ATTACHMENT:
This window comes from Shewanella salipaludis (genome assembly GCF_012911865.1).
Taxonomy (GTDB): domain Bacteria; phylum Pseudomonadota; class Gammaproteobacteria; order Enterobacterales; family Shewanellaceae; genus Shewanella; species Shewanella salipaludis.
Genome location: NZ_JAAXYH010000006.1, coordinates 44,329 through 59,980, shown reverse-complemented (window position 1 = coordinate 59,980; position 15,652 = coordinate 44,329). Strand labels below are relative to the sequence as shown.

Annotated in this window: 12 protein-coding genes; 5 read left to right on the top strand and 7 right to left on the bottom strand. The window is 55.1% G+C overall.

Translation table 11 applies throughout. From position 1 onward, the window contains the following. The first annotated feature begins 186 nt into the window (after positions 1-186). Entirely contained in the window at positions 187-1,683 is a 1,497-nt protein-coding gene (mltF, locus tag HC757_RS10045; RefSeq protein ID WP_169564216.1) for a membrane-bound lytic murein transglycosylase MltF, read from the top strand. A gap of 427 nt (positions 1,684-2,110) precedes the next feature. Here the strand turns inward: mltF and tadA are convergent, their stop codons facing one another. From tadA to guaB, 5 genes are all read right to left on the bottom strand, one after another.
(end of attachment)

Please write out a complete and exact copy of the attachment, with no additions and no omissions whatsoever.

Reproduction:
This window comes from Shewanella salipaludis (genome assembly GCF_012911865.1).
Taxonomy (GTDB): domain Bacteria; phylum Pseudomonadota; class Gammaproteobacteria; order Enterobacterales; family Shewanellaceae; genus Shewanella; species Shewanella salipaludis.
Genome location: NZ_JAAXYH010000006.1, coordinates 44,329 through 59,980, shown reverse-complemented (window position 1 = coordinate 59,980; position 15,652 = coordinate 44,329). Strand labels below are relative to the sequence as shown.

Annotated in this window: 12 protein-coding genes; 5 read left to right on the top strand and 7 right to left on the bottom strand. The window is 55.1% G+C overall.

Translation table 11 applies throughout. From position 1 onward, the window contains the following. The first annotated feature begins 186 nt into the window (after positions 1-186). Entirely contained in the window at positions 187-1,683 is a 1,497-nt protein-coding gene (mltF, locus tag HC757_RS10045; RefSeq protein ID WP_169564216.1) for a membrane-bound lytic murein transglycosylase MltF, read from the top strand. A gap of 427 nt (positions 1,684-2,110) precedes the next feature. Here the strand turns inward: mltF and tadA are convergent, their stop codons facing one another. From tadA to guaB, 5 genes are all read right to left on the bottom strand, one after another.